Thursday, December 17, 2009

Canadian Finance Ministers Meeting in Whitehorse this week

The Canadian provincial and federal finance ministers are meeting this week in Whitehorse to discuss pension reform. This is a chance to influence them. Send emails to the addresses shown on the previous post with your comments and wishes to alter the Canadian Bankruptcy Act to provide pensioners some protection.

Canwest News ServiceDecember 17, 2009

Finance Minister Jim Flaherty says he will consider "all options" for pension reform at meetings with his provincial and territorial counterparts this week in Whitehorse, although he cautioned it could take roughly a year before all sides agree on how to encourage Canadians to save more for retirement.

In an interview Wednesday, Flaherty said he wasn't ruling out any options when Canada's finance ministers meet today and Friday in the Yukon capital: from bulking up private pension plans to better educating Canadians about saving for retirement to expanding the scope of the Canada Pension Plan through some kind of supplementary plan.

"We have to look at all options. I wouldn't rule out anything," the finance minister said. "But we have to, as I say, make sure we deal with this deliberately, carefully, with expert advice, including advice from the private sector."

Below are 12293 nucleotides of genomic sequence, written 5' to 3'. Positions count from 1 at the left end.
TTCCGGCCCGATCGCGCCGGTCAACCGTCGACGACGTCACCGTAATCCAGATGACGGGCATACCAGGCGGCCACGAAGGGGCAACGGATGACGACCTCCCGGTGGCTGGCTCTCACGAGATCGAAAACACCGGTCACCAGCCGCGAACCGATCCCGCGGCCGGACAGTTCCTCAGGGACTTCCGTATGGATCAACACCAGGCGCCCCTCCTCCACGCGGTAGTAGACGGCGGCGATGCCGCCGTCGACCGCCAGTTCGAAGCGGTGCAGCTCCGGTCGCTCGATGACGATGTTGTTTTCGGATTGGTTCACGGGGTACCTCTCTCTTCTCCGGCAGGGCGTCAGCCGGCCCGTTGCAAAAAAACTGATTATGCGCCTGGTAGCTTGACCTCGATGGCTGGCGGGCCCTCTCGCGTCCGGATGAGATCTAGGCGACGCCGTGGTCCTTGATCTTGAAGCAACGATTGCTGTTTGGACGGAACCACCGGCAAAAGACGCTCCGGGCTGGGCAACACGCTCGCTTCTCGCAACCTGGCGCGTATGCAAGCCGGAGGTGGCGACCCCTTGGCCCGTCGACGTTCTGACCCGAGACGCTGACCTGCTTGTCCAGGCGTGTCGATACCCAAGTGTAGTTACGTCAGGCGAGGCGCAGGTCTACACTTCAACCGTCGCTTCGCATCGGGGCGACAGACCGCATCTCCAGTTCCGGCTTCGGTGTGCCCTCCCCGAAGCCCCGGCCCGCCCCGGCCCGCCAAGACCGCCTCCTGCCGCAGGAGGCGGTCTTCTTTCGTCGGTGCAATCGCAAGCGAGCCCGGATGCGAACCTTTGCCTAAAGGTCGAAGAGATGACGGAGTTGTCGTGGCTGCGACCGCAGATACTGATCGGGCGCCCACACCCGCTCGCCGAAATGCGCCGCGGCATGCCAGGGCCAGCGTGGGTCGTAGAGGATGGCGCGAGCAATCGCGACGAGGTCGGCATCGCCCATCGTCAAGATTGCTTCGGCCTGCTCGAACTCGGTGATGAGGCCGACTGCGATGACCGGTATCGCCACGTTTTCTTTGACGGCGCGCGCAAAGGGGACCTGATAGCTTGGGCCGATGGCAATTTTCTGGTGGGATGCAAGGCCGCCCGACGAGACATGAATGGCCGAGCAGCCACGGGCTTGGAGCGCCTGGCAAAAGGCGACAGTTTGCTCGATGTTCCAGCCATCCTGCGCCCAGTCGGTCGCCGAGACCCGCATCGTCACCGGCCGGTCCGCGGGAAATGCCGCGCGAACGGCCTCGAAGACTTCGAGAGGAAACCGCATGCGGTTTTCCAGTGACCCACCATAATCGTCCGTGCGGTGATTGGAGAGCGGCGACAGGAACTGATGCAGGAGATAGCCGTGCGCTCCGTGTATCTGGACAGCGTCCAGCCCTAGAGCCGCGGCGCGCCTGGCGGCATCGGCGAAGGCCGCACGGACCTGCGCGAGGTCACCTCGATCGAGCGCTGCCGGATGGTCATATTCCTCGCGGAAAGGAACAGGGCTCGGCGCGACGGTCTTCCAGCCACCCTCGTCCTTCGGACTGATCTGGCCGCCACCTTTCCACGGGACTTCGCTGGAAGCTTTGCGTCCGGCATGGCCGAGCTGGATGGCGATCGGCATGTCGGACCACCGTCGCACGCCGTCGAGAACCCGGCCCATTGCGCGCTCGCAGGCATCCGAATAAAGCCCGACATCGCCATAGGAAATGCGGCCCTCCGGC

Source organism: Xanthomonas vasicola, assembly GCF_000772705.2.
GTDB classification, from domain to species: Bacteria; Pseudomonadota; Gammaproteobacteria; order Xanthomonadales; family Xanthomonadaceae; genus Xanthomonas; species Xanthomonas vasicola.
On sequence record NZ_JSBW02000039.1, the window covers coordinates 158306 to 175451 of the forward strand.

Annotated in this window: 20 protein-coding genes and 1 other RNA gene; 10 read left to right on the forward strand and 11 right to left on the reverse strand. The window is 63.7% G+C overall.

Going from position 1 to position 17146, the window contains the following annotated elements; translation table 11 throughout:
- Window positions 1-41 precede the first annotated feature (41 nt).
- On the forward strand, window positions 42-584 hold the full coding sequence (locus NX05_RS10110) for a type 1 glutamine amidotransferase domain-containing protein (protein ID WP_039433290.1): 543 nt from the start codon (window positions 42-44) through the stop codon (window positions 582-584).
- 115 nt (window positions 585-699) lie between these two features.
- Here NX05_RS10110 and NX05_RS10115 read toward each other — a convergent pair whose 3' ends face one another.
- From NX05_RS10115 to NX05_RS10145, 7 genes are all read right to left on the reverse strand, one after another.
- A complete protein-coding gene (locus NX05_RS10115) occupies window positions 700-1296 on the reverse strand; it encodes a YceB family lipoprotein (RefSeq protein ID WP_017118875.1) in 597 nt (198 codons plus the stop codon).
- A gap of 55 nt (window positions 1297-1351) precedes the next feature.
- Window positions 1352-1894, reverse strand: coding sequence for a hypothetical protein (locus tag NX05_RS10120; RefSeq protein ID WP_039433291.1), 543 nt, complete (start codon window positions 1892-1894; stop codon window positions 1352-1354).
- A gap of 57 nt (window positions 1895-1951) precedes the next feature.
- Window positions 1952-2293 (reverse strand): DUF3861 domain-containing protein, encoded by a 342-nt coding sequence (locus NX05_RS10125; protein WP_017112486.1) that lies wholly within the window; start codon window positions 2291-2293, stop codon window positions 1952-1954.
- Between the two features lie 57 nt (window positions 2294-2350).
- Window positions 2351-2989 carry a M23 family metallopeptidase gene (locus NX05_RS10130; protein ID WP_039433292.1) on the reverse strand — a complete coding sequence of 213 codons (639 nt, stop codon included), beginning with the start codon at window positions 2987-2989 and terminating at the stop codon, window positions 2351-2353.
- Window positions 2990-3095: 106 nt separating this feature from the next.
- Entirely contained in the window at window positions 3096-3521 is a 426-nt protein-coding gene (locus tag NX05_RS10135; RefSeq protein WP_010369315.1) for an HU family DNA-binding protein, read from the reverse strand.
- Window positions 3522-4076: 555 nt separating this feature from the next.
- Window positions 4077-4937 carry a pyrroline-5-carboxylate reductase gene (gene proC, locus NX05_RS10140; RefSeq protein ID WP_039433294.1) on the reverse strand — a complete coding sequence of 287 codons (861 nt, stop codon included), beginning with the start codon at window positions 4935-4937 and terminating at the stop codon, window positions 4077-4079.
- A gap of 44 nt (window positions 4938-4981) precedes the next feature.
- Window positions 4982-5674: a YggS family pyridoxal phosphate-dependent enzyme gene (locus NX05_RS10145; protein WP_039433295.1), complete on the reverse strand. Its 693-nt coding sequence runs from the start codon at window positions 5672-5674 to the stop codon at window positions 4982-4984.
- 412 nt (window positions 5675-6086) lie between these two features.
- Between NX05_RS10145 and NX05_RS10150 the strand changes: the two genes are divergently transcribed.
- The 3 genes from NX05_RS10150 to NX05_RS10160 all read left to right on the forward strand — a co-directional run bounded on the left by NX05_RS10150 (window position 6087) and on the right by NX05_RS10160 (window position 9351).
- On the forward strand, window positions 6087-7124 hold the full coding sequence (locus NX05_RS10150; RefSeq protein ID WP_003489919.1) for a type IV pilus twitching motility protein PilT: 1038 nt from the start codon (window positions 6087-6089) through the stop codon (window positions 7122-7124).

Flaherty said it could be "another year or so" before the exact details of the pension reforms become clear. "There's certainly a sense of urgency to it, but I think that has to be considered in light of the seriousness of the discussion and the complexity of the issues. These are generational decisions. This isn't like we're going to stimulate the economy for a year. This will change people's lives for generations."

One of the federal government's goals will be not to "damage" the Canada Pension Plan through the reforms, Flaherty said, adding CPP was "renowned around the world."

Suspense hinges mostly around whether the ministers will agree to pursue a "pan-Canadian" approach or whether one or more provinces will decide to be the first out of the gate with a supplementary pension plan over and above the Canada/Quebec pension plans.

British Columbia and Alberta have led the charge on creating a voluntary supplemental pension plan atop the CPP. Their finance ministers, Colin Hansen and Iris Evans, say their first choice would be to have all the provinces and the federal government working together to build such a plan.

However, they have also made clear they are not willing to wait much longer for a consensus.

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